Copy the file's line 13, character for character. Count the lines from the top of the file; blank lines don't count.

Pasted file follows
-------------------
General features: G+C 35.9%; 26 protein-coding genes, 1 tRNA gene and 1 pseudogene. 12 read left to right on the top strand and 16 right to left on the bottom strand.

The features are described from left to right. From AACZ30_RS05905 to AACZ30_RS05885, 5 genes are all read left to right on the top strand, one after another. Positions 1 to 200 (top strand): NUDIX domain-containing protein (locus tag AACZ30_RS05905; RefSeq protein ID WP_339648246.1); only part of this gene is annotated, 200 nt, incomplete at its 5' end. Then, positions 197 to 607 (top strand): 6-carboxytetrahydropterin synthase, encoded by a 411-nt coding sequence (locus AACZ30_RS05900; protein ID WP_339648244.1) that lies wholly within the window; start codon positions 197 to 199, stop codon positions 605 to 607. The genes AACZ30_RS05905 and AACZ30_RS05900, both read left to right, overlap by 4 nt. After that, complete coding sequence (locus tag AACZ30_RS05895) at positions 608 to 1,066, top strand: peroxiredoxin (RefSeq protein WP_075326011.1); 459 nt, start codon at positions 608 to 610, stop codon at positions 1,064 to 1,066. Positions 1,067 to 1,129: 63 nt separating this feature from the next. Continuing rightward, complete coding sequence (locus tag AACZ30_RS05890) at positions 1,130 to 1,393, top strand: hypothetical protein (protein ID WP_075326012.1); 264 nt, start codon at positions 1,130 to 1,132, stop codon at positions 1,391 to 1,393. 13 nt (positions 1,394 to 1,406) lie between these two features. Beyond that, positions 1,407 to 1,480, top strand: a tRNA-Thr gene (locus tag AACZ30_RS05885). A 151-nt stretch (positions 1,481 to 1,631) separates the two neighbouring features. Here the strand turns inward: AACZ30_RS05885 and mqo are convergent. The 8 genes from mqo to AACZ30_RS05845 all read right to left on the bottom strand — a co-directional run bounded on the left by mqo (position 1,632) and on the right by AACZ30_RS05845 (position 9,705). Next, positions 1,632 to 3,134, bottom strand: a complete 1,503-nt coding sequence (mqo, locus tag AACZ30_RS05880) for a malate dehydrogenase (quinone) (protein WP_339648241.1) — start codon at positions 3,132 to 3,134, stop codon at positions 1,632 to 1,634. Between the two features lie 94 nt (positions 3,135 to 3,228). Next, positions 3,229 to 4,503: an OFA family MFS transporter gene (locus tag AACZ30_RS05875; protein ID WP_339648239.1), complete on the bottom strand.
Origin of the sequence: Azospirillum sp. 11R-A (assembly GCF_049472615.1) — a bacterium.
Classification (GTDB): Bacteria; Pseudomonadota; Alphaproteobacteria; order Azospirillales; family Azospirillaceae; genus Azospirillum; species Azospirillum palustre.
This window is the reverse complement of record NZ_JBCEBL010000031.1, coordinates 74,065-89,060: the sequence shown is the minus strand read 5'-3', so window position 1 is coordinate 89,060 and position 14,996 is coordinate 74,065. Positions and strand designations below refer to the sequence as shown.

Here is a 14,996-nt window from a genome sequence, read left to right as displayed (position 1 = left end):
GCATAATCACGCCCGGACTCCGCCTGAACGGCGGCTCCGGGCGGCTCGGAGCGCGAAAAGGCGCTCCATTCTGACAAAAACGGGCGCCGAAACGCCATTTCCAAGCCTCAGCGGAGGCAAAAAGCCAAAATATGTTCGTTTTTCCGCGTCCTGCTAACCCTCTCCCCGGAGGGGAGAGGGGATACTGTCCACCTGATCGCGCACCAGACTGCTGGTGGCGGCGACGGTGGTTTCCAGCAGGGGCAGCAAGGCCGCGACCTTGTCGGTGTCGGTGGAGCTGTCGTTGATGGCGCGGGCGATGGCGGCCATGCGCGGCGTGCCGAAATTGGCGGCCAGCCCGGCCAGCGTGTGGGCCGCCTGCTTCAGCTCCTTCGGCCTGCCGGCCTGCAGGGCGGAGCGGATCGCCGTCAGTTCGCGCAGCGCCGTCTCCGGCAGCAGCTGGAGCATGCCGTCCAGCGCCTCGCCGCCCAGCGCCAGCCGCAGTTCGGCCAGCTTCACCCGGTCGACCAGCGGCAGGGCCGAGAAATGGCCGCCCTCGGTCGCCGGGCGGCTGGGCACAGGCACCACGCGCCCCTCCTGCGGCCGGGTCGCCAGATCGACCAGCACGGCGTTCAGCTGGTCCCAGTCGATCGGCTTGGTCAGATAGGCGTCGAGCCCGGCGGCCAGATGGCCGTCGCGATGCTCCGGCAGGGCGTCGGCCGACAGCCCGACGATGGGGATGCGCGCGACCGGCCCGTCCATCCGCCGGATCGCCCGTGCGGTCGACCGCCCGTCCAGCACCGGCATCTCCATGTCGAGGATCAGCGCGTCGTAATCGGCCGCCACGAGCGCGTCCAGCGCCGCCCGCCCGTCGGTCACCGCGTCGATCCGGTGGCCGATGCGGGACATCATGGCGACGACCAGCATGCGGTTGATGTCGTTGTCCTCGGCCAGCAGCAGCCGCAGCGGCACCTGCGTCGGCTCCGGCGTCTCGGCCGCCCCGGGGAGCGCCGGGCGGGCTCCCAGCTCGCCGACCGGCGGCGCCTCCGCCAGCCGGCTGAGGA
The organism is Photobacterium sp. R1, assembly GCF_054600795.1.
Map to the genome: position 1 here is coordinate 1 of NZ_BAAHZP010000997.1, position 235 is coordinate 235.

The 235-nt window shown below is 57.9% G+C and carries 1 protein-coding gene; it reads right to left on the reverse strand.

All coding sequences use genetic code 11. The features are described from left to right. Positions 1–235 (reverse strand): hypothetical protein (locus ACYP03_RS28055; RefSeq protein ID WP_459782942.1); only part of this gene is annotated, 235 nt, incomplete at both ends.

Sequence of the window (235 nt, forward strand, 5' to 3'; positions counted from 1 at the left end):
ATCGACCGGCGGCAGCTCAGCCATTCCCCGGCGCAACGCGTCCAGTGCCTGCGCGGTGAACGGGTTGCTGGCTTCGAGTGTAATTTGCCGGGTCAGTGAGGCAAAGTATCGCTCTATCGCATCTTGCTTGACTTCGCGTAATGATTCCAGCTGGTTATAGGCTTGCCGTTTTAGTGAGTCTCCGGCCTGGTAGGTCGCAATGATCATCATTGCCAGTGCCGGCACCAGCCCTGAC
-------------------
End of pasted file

ATCGACCGGCGGCAGCTCAGCCATTCCCCGGCGCAACGCGTCCAGTGCCTGCGCGGTGAACGGGTTGCTGGCTTCGAGTGTAATTTGCCGGGTCAGTGAGGCAAAGTATCGCTCTATCGCATCTTGCTTGACTTCGCGTAATGATTCCAGCTGGTTATAGGCTTGCCGTTTTAGTGAGTCTCCGGCCTGGTAGGTCGCAATGATCATCATTGCCAGTGCCGGCACCAGCCCTGAC